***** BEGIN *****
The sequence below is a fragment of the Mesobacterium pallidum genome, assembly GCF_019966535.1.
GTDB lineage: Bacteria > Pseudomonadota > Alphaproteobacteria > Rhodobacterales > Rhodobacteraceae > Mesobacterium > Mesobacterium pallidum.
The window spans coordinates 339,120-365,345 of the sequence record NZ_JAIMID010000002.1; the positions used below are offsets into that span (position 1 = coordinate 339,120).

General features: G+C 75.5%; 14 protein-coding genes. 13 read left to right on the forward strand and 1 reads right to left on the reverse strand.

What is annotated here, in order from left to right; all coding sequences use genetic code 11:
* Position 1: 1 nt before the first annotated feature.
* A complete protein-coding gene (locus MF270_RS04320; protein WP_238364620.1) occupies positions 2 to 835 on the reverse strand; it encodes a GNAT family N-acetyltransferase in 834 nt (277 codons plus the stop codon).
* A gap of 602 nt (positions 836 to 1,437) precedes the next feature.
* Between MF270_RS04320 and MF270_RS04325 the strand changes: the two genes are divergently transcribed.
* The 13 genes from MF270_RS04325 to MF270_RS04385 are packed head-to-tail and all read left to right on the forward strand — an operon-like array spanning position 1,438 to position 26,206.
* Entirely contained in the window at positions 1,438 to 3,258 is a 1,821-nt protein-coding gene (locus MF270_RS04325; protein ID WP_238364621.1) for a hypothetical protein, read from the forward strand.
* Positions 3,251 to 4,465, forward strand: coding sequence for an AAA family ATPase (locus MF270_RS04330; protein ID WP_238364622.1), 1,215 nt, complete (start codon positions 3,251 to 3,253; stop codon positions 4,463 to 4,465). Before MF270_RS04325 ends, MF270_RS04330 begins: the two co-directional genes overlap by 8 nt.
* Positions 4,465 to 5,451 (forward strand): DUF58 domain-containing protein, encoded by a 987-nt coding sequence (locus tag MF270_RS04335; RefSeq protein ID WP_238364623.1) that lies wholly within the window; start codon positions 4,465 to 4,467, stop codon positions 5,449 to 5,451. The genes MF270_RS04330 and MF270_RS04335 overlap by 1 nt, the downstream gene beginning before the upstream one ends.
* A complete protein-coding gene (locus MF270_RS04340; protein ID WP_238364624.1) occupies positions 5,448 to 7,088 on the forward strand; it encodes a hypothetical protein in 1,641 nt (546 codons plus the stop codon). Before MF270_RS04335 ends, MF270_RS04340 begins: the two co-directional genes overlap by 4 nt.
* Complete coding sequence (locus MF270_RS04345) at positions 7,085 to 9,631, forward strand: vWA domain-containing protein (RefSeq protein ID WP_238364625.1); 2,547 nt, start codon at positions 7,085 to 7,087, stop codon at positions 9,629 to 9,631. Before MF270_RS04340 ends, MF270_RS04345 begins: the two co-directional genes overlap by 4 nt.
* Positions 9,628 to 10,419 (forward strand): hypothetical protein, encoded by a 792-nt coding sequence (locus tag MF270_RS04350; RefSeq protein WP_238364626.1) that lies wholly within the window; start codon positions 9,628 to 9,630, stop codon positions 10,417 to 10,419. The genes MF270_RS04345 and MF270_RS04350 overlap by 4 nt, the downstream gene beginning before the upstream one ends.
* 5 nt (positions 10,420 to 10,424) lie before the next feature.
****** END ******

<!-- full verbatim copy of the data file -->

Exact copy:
The sequence below is a fragment of the Mesobacterium pallidum genome, assembly GCF_019966535.1.
GTDB lineage: Bacteria > Pseudomonadota > Alphaproteobacteria > Rhodobacterales > Rhodobacteraceae > Mesobacterium > Mesobacterium pallidum.
The window spans coordinates 339,120-365,345 of the sequence record NZ_JAIMID010000002.1; the positions used below are offsets into that span (position 1 = coordinate 339,120).

General features: G+C 75.5%; 14 protein-coding genes. 13 read left to right on the forward strand and 1 reads right to left on the reverse strand.

What is annotated here, in order from left to right; all coding sequences use genetic code 11:
* Position 1: 1 nt before the first annotated feature.
* A complete protein-coding gene (locus MF270_RS04320; protein WP_238364620.1) occupies positions 2 to 835 on the reverse strand; it encodes a GNAT family N-acetyltransferase in 834 nt (277 codons plus the stop codon).
* A gap of 602 nt (positions 836 to 1,437) precedes the next feature.
* Between MF270_RS04320 and MF270_RS04325 the strand changes: the two genes are divergently transcribed.
* The 13 genes from MF270_RS04325 to MF270_RS04385 are packed head-to-tail and all read left to right on the forward strand — an operon-like array spanning position 1,438 to position 26,206.
* Entirely contained in the window at positions 1,438 to 3,258 is a 1,821-nt protein-coding gene (locus MF270_RS04325; protein ID WP_238364621.1) for a hypothetical protein, read from the forward strand.
* Positions 3,251 to 4,465, forward strand: coding sequence for an AAA family ATPase (locus MF270_RS04330; protein ID WP_238364622.1), 1,215 nt, complete (start codon positions 3,251 to 3,253; stop codon positions 4,463 to 4,465). Before MF270_RS04325 ends, MF270_RS04330 begins: the two co-directional genes overlap by 8 nt.
* Positions 4,465 to 5,451 (forward strand): DUF58 domain-containing protein, encoded by a 987-nt coding sequence (locus tag MF270_RS04335; RefSeq protein ID WP_238364623.1) that lies wholly within the window; start codon positions 4,465 to 4,467, stop codon positions 5,449 to 5,451. The genes MF270_RS04330 and MF270_RS04335 overlap by 1 nt, the downstream gene beginning before the upstream one ends.
* A complete protein-coding gene (locus MF270_RS04340; protein ID WP_238364624.1) occupies positions 5,448 to 7,088 on the forward strand; it encodes a hypothetical protein in 1,641 nt (546 codons plus the stop codon). Before MF270_RS04335 ends, MF270_RS04340 begins: the two co-directional genes overlap by 4 nt.
* Complete coding sequence (locus MF270_RS04345) at positions 7,085 to 9,631, forward strand: vWA domain-containing protein (RefSeq protein ID WP_238364625.1); 2,547 nt, start codon at positions 7,085 to 7,087, stop codon at positions 9,629 to 9,631. Before MF270_RS04340 ends, MF270_RS04345 begins: the two co-directional genes overlap by 4 nt.
* Positions 9,628 to 10,419 (forward strand): hypothetical protein, encoded by a 792-nt coding sequence (locus tag MF270_RS04350; RefSeq protein WP_238364626.1) that lies wholly within the window; start codon positions 9,628 to 9,630, stop codon positions 10,417 to 10,419. The genes MF270_RS04345 and MF270_RS04350 overlap by 4 nt, the downstream gene beginning before the upstream one ends.
* 5 nt (positions 10,420 to 10,424) lie before the next feature.